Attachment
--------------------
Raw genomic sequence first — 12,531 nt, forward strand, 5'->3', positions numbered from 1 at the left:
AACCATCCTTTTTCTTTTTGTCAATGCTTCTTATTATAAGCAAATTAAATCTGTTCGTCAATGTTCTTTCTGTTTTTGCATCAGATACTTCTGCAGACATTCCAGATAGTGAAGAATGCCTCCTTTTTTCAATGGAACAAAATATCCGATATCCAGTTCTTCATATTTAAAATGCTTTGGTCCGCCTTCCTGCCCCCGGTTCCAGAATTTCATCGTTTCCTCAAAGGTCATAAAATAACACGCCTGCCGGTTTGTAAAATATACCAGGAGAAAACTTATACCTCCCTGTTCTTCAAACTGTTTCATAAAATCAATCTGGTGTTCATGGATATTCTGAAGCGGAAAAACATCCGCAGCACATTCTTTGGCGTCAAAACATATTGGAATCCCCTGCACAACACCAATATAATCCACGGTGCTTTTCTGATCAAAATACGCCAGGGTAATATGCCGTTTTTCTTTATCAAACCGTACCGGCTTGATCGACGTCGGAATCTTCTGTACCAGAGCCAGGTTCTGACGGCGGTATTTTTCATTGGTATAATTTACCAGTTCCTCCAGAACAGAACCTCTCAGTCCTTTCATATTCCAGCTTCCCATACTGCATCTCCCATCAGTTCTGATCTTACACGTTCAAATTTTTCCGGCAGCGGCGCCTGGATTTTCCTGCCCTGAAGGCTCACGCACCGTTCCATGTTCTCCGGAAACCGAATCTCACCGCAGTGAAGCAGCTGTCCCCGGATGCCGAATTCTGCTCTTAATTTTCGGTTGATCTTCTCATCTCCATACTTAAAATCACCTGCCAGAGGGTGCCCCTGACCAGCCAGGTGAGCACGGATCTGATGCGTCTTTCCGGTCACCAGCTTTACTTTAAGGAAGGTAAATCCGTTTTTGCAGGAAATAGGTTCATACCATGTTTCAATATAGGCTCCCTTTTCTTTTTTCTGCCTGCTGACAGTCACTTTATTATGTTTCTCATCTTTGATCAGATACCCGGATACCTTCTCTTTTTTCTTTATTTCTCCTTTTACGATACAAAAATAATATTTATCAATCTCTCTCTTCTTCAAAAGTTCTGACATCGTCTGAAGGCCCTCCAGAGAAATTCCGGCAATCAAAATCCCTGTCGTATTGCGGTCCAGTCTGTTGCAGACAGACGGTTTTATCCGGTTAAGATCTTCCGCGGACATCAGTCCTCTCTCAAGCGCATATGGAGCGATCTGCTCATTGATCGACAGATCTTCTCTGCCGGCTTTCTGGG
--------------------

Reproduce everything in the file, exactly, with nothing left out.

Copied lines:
Raw genomic sequence first — 12,531 nt, forward strand, 5'->3', positions numbered from 1 at the left:
AACCATCCTTTTTCTTTTTGTCAATGCTTCTTATTATAAGCAAATTAAATCTGTTCGTCAATGTTCTTTCTGTTTTTGCATCAGATACTTCTGCAGACATTCCAGATAGTGAAGAATGCCTCCTTTTTTCAATGGAACAAAATATCCGATATCCAGTTCTTCATATTTAAAATGCTTTGGTCCGCCTTCCTGCCCCCGGTTCCAGAATTTCATCGTTTCCTCAAAGGTCATAAAATAACACGCCTGCCGGTTTGTAAAATATACCAGGAGAAAACTTATACCTCCCTGTTCTTCAAACTGTTTCATAAAATCAATCTGGTGTTCATGGATATTCTGAAGCGGAAAAACATCCGCAGCACATTCTTTGGCGTCAAAACATATTGGAATCCCCTGCACAACACCAATATAATCCACGGTGCTTTTCTGATCAAAATACGCCAGGGTAATATGCCGTTTTTCTTTATCAAACCGTACCGGCTTGATCGACGTCGGAATCTTCTGTACCAGAGCCAGGTTCTGACGGCGGTATTTTTCATTGGTATAATTTACCAGTTCCTCCAGAACAGAACCTCTCAGTCCTTTCATATTCCAGCTTCCCATACTGCATCTCCCATCAGTTCTGATCTTACACGTTCAAATTTTTCCGGCAGCGGCGCCTGGATTTTCCTGCCCTGAAGGCTCACGCACCGTTCCATGTTCTCCGGAAACCGAATCTCACCGCAGTGAAGCAGCTGTCCCCGGATGCCGAATTCTGCTCTTAATTTTCGGTTGATCTTCTCATCTCCATACTTAAAATCACCTGCCAGAGGGTGCCCCTGACCAGCCAGGTGAGCACGGATCTGATGCGTCTTTCCGGTCACCAGCTTTACTTTAAGGAAGGTAAATCCGTTTTTGCAGGAAATAGGTTCATACCATGTTTCAATATAGGCTCCCTTTTCTTTTTTCTGCCTGCTGACAGTCACTTTATTATGTTTCTCATCTTTGATCAGATACCCGGATACCTTCTCTTTTTTCTTTATTTCTCCTTTTACGATACAAAAATAATATTTATCAATCTCTCTCTTCTTCAAAAGTTCTGACATCGTCTGAAGGCCCTCCAGAGAAATTCCGGCAATCAAAATCCCTGTCGTATTGCGGTCCAGTCTGTTGCAGACAGACGGTTTTATCCGGTTAAGATCTTCCGCGGACATCAGTCCTCTCTCAAGCGCATATGGAGCGATCTGCTCATTGATCGACAGATCTTCTCTGCCGGCTTTCTGGG